"Then the fan stopped, the air reversed, and the 'black damp' probably doubled back and got them. As I say, that might have happened."
Dixon Evening Telegraph Illinois 1947-03-26
76 MEN STILL TRAPPED IN MINE.
BODIES OF 18 MORE CENTRALIA MINERS CARRIED OUT TODAY.
TOTAL DEATH TOLL OF TUESDAY'S BLAST LIKELY TO REACH 111, BELIEF.
(By The Associated Press)
One hundred eleven soft coal miners feared lost in Tuesday's Centralia mine explosion; of 142 men in the mine at time, 76 remained trapped, 35 are known dead and 31 rescued alive; disaster may prove coal industry's worst in 19 years.
Rescue crews working along three and one-half mile tunnel 540 feet underground fail to find a single living miner since a few hours after blast. State mine inspector says week may be needed to recover all victims' bodies.
Kinfolk of missing diggers keep sad virgil at improvised morgue set up in nearby bus garage.
U.S. senate orders inquiry after Senator BROOKS (R-Ill.) declares safety codes violated under federal administration of nation's mine operations; Centralia Coal Company officials withhold reply comment.
AFL United Mine Workers local officer says union asked Illinois governor year ago to see that safety laws are enforced "before we have a dust explosion": Governor GREEN says investigating commitee reported complaint "sounds a good deal worse than it really is."
Circuit court of Washington county, Illinois, promises grand jury investigation of whether criminal negligence was involved.
State inspectors say examination of mine a week ago showed various unsafe conditions, company officer says, "We have been working on recommendations but all cannot be accomplished within few days."
Centralia, Ill., March 27. -- (AP) -- Fears that the death toll of Tuesday's mine explosion ultimately would reach 111 were intensified today as the bodies of 18 more miners were brought up the shaft of the Centralia Coal company's No. 5 mine.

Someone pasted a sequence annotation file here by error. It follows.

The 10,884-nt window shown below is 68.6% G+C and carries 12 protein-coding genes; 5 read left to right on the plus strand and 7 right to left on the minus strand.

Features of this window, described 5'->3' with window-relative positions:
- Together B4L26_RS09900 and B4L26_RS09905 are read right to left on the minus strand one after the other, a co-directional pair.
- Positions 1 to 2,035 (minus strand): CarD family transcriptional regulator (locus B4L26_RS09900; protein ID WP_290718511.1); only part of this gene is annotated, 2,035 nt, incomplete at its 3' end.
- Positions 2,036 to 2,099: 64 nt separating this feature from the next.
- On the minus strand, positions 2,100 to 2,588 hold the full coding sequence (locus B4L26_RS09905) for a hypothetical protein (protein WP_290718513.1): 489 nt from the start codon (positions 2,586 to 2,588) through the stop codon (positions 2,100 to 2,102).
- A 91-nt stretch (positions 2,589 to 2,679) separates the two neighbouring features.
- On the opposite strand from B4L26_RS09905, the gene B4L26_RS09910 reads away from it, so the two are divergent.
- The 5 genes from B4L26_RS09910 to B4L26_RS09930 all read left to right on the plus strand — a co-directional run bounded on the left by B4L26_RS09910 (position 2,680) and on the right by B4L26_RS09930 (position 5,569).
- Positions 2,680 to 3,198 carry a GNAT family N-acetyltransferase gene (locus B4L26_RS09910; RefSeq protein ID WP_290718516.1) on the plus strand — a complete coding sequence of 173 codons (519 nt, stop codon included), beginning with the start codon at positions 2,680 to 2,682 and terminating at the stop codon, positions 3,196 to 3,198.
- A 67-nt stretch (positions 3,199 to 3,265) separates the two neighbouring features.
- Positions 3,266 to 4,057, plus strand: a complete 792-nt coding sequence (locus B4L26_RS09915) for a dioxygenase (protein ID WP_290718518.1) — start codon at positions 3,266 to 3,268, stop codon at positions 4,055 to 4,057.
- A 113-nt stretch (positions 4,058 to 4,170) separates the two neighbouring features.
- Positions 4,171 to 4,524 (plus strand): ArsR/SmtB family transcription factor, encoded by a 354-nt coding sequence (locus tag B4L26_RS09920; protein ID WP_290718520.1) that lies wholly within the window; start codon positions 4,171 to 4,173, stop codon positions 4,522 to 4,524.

The recovery of these victims brought to 35 the number of known dead and left 76 still trapped below. A rescue squad leader gave those pinned underground "no chance at all."
A heavy snow fell over the grim setting as rescue squads, after working through the early morning hours, brought the second group of dead miners from 540 feet below the ground. There were only a few persons at the pit as the bodies were placed in ambulances and taken to a temporary morgue in a nearby bus garage. Last night 16 bodies were removed to the garage. Earlier one miner removed from the mine on Tuesday, died.
Bodies Twisted Bruised.
An unidentified rescue worker said the bodies of the 18 brought from the pit today were twisted and bruised and clothing on some were burned, indicating they had been nearer to the explosion than the 16 miners who were found last night.
As the death toll mounted, with a rescue leader predicting it would reach 111 company officials said rescue attempts would be pushed, "we're not going to give up."
The toll of 111 dead predicted by WILLIAM J. ROWEKANIP, rescue leader and recording secretary of the Centralia local of the AFL United Mine Workers whose members worked the mine, would rank the disaster as the greatest in the nation's coal fields since 195 lost their lives in 1928 at Mather, Pa.
Company Revises Totals.
The company presented a revised total of the number of miners who had been in the mine at the time of the blast. Vice President W. P. YOUNG said 142 men had been in the mine and 31 had been removed alive. Earlier he said 151 men had been below and 30 had been rescued alive.